Diphtheria

Definition
Diphtheria (dif-THEER-e-uh) is a serious bacterial infection, usually affecting the mucous membranes of your nose and throat. Diphtheria typically causes a bad sore throat, fever, swollen glands and weakness. But the hallmark sign is a thick, gray covering in the back of your throat that can make breathing difficult. Diphtheria can also infect your skin. Years ago, diphtheria was a leading cause of death among children. Today, diphtheria is very rare in the United States and other developed countries thanks to widespread vaccination against the disease. Medications are available to treat diphtheria. However, in advanced stages, diphtheria can cause damage to your heart, kidneys and nervous system. Even with treatment, diphtheria can be deadly — nearly one out of every 10 people who get diphtheria die of it.

Symptoms
Diphtheria

Signs and symptoms of diphtheria may include:
        A sore throat and hoarseness Painful swallowing Swollen glands (enlarged lymph nodes) in your neck A thick, gray membrane covering your throat and tonsils Difficulty breathing or rapid breathing Nasal discharge Fever and chills Malaise

Signs and symptoms usually begin two to five days after a person becomes infected, but they may take as many as 10 days to appear. Some people become infected with diphtheria-causing bacteria, but they develop only a mild case of the illness and show no signs or symptoms of the disease. They're said to be carriers of the disease, because they may spread the disease without showing signs or symptoms of illness. Skin (cutaneous) diphtheria A second type of diphtheria can affect the skin. A wound infected with bacteria is typically red, painful and swollen. A wound infected with diphtheria-causing bacteria also may have patches of a sticky, gray material. Although it's more common in tropical climates, cutaneous diphtheria also occurs in the United States, particularly among people with poor hygiene who live in crowded conditions. In rare instances, diphtheria affects the eye.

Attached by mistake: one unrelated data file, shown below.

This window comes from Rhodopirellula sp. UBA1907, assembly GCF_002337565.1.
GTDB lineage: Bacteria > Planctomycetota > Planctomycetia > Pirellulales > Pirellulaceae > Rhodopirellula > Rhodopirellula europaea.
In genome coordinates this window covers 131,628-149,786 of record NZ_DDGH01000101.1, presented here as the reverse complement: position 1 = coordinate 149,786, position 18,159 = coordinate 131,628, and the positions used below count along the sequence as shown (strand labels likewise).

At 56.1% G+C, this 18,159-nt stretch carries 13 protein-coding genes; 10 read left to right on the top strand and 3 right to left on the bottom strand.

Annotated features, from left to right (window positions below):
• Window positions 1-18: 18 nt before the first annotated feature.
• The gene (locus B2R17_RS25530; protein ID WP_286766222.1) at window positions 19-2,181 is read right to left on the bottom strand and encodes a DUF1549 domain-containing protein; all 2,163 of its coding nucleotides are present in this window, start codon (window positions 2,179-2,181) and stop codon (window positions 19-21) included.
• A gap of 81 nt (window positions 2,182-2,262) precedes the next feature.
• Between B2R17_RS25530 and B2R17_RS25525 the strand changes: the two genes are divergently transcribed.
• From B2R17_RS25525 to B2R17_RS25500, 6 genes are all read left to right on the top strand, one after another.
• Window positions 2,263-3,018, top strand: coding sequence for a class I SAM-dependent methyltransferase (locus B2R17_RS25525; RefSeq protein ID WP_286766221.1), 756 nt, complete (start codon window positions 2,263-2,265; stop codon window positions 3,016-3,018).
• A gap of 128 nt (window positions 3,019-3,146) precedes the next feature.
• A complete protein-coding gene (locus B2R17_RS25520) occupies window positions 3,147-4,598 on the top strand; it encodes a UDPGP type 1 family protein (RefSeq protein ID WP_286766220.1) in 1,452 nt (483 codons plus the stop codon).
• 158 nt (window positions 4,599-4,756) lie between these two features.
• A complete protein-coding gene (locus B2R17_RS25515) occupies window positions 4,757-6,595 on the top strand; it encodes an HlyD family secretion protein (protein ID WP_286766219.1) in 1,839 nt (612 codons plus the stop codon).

Causes
The bacterium Corynebacterium diphtheriae causes diphtheria. Usually the bacteria multiply on or near the surface of the mucous membranes of the throat, where they cause inflammation. The inflammation may spread to the voice box (larynx) and may make your throat swell, narrowing your airway. Disease-causing strains of C. diphtheriae release a poison (toxin), which can also damage the heart, brain and nerves. The bacteria may cause a thick, gray covering to form in your nose, throat or airway — a marker of diphtheria that separates it from other respiratory illnesses. This covering is usually fuzzy gray or black and causes breathing difficulties and painful swallowing. You contract diphtheria by inhaling airborne droplets exhaled by a person with the disease or by a carrier who has no symptoms. Diphtheria passes from an infected person to others through: